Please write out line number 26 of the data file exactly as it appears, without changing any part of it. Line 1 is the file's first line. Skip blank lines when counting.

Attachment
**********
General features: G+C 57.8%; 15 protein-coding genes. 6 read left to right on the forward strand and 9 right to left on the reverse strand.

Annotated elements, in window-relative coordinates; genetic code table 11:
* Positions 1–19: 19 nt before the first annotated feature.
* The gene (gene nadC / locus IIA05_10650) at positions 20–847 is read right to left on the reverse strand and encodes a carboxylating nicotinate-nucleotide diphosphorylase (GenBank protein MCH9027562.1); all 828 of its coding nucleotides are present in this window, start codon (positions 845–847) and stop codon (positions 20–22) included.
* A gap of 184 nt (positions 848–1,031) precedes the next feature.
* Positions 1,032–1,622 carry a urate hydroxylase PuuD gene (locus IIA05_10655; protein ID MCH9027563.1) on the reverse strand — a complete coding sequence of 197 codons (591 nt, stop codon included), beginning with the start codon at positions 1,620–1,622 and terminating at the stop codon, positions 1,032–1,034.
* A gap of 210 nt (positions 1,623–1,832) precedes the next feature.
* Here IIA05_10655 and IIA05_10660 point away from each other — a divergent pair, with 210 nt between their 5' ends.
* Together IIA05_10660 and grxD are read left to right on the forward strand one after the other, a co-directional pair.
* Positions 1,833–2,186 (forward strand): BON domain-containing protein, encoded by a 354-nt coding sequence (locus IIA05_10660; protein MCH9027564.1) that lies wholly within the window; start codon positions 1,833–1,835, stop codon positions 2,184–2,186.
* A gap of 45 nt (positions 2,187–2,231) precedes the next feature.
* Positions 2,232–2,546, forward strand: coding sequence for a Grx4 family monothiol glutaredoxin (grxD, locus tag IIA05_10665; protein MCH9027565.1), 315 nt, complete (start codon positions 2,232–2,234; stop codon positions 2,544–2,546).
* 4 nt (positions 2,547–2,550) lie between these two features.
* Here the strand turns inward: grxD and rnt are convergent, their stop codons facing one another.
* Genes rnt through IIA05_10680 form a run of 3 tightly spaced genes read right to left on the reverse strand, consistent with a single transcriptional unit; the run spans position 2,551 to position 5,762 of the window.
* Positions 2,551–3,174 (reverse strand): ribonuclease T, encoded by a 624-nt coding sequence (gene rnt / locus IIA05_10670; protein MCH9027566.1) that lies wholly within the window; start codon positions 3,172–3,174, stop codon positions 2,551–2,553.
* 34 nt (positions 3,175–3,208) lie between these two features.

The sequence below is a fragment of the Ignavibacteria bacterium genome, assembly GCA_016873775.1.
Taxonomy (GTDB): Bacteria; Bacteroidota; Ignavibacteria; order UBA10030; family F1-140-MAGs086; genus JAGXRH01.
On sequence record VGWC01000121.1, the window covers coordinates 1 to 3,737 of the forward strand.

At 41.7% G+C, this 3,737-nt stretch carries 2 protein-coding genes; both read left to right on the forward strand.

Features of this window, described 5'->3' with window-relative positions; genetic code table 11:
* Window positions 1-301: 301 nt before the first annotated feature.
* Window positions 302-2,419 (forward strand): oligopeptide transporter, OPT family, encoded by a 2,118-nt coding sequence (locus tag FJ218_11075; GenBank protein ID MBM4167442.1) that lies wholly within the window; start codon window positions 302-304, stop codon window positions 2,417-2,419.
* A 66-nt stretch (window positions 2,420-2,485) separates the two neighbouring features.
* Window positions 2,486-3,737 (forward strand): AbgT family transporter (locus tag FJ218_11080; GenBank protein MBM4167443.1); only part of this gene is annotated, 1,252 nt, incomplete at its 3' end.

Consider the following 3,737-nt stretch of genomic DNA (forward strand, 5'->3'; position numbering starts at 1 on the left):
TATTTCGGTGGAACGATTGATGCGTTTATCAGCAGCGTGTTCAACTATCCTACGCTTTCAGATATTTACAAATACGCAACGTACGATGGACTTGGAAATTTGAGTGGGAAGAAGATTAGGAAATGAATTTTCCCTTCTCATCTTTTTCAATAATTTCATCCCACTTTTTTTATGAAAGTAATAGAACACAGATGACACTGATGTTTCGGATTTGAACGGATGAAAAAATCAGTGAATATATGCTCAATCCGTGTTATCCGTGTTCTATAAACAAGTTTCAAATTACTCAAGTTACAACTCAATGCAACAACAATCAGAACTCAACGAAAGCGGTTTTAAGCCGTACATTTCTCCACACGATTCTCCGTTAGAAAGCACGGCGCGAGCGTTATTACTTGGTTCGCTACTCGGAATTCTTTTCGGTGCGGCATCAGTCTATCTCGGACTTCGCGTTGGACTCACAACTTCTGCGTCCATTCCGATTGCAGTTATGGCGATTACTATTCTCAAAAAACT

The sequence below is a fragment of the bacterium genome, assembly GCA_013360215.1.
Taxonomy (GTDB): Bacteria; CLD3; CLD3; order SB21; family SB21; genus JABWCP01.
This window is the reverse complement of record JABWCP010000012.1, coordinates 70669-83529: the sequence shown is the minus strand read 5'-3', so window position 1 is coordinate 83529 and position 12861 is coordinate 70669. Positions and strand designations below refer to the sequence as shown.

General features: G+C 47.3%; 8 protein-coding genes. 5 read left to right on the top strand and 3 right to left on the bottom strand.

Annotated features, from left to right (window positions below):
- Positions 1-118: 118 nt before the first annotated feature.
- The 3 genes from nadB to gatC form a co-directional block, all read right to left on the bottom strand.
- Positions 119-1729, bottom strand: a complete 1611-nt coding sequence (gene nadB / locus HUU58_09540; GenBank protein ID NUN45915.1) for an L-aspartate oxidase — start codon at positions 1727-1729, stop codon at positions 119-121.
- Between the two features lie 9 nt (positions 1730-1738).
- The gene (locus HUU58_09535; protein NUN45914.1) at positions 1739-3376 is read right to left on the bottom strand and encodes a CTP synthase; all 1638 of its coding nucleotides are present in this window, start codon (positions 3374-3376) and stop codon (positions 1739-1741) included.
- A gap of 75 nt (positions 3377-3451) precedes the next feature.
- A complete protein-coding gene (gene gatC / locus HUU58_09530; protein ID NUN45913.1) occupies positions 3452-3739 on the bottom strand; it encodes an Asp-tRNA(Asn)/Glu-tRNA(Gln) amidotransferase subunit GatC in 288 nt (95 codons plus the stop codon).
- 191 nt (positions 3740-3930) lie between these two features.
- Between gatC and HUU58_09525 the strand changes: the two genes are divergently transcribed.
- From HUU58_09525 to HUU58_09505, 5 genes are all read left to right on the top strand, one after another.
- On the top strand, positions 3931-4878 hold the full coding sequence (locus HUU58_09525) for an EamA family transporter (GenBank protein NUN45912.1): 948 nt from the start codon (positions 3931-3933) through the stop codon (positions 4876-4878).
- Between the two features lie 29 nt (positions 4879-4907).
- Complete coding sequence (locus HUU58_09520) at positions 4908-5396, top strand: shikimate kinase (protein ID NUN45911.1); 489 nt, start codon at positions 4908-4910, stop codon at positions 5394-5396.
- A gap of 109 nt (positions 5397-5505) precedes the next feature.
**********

* Window positions 2,486-3,737 (forward strand): AbgT family transporter (locus tag FJ218_11080; GenBank protein MBM4167443.1); only part of this gene is annotated, 1,252 nt, incomplete at its 3' end.